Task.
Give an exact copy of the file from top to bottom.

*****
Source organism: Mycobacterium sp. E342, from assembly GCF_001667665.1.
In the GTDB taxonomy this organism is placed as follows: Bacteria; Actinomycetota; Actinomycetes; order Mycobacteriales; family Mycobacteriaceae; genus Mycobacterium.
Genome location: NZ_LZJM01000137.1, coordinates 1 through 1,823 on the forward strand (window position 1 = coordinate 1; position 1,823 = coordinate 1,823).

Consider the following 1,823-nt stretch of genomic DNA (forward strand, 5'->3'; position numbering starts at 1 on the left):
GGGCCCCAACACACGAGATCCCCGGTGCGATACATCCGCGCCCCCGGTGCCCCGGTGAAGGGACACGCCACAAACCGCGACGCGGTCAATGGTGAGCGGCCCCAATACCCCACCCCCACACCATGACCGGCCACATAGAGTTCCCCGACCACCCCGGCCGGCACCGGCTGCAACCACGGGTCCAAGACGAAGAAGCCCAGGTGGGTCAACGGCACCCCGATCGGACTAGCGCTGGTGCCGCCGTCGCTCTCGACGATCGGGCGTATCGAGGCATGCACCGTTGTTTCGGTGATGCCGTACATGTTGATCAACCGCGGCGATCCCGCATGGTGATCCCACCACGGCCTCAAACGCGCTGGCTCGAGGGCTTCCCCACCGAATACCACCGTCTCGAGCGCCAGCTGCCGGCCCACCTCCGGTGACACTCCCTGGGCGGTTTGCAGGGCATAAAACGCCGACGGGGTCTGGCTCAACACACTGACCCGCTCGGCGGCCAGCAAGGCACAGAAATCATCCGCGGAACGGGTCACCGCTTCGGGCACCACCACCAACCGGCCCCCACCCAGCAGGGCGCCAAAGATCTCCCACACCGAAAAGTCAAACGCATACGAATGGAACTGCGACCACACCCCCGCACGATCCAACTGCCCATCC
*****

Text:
Source organism: Mycobacterium sp. E342, from assembly GCF_001667665.1.
In the GTDB taxonomy this organism is placed as follows: Bacteria; Actinomycetota; Actinomycetes; order Mycobacteriales; family Mycobacteriaceae; genus Mycobacterium.
Genome location: NZ_LZJM01000137.1, coordinates 1 through 1,823 on the forward strand (window position 1 = coordinate 1; position 1,823 = coordinate 1,823).

Consider the following 1,823-nt stretch of genomic DNA (forward strand, 5'->3'; position numbering starts at 1 on the left):
GGGCCCCAACACACGAGATCCCCGGTGCGATACATCCGCGCCCCCGGTGCCCCGGTGAAGGGACACGCCACAAACCGCGACGCGGTCAATGGTGAGCGGCCCCAATACCCCACCCCCACACCATGACCGGCCACATAGAGTTCCCCGACCACCCCGGCCGGCACCGGCTGCAACCACGGGTCCAAGACGAAGAAGCCCAGGTGGGTCAACGGCACCCCGATCGGACTAGCGCTGGTGCCGCCGTCGCTCTCGACGATCGGGCGTATCGAGGCATGCACCGTTGTTTCGGTGATGCCGTACATGTTGATCAACCGCGGCGATCCCGCATGGTGATCCCACCACGGCCTCAAACGCGCTGGCTCGAGGGCTTCCCCACCGAATACCACCGTCTCGAGCGCCAGCTGCCGGCCCACCTCCGGTGACACTCCCTGGGCGGTTTGCAGGGCATAAAACGCCGACGGGGTCTGGCTCAACACACTGACCCGCTCGGCGGCCAGCAAGGCACAGAAATCATCCGCGGAACGGGTCACCGCTTCGGGCACCACCACCAACCGGCCCCCACCCAGCAGGGCGCCAAAGATCTCCCACACCGAAAAGTCAAACGCATACGAATGGAACTGCGACCACACCCCCGCACGATCCAACTGCCCATCC